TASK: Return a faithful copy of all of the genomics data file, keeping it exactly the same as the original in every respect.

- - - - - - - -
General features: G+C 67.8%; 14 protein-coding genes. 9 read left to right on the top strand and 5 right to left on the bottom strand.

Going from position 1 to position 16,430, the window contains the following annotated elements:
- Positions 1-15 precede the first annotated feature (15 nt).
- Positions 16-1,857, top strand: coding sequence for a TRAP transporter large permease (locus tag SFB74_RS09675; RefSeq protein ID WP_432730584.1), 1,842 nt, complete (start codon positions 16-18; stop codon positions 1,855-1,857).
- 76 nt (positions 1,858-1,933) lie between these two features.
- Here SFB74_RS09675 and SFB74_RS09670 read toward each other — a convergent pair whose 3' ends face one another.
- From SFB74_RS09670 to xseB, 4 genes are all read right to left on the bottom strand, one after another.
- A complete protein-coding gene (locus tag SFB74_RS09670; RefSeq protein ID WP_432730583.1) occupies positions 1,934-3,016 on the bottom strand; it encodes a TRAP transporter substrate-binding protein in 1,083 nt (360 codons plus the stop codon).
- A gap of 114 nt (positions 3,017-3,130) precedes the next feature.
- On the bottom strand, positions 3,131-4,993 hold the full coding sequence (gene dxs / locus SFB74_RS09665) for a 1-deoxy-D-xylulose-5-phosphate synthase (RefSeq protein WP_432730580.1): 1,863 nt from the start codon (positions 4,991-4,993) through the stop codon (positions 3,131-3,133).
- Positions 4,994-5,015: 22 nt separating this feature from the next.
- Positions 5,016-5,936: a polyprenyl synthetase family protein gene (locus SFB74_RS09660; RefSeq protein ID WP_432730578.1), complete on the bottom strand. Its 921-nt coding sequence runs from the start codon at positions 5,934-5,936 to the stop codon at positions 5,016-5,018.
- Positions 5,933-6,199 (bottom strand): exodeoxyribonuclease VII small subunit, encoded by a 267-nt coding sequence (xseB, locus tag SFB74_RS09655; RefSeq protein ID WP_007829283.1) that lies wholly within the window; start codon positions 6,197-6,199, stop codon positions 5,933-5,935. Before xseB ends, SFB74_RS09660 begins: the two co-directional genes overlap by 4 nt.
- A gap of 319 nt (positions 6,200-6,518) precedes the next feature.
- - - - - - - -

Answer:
General features: G+C 67.8%; 14 protein-coding genes. 9 read left to right on the top strand and 5 right to left on the bottom strand.

Going from position 1 to position 16,430, the window contains the following annotated elements:
- Positions 1-15 precede the first annotated feature (15 nt).
- Positions 16-1,857, top strand: coding sequence for a TRAP transporter large permease (locus tag SFB74_RS09675; RefSeq protein ID WP_432730584.1), 1,842 nt, complete (start codon positions 16-18; stop codon positions 1,855-1,857).
- 76 nt (positions 1,858-1,933) lie between these two features.
- Here SFB74_RS09675 and SFB74_RS09670 read toward each other — a convergent pair whose 3' ends face one another.
- From SFB74_RS09670 to xseB, 4 genes are all read right to left on the bottom strand, one after another.
- A complete protein-coding gene (locus tag SFB74_RS09670; RefSeq protein ID WP_432730583.1) occupies positions 1,934-3,016 on the bottom strand; it encodes a TRAP transporter substrate-binding protein in 1,083 nt (360 codons plus the stop codon).
- A gap of 114 nt (positions 3,017-3,130) precedes the next feature.
- On the bottom strand, positions 3,131-4,993 hold the full coding sequence (gene dxs / locus SFB74_RS09665) for a 1-deoxy-D-xylulose-5-phosphate synthase (RefSeq protein WP_432730580.1): 1,863 nt from the start codon (positions 4,991-4,993) through the stop codon (positions 3,131-3,133).
- Positions 4,994-5,015: 22 nt separating this feature from the next.
- Positions 5,016-5,936: a polyprenyl synthetase family protein gene (locus SFB74_RS09660; RefSeq protein ID WP_432730578.1), complete on the bottom strand. Its 921-nt coding sequence runs from the start codon at positions 5,934-5,936 to the stop codon at positions 5,016-5,018.
- Positions 5,933-6,199 (bottom strand): exodeoxyribonuclease VII small subunit, encoded by a 267-nt coding sequence (xseB, locus tag SFB74_RS09655; RefSeq protein ID WP_007829283.1) that lies wholly within the window; start codon positions 6,197-6,199, stop codon positions 5,933-5,935. Before xseB ends, SFB74_RS09660 begins: the two co-directional genes overlap by 4 nt.
- A gap of 319 nt (positions 6,200-6,518) precedes the next feature.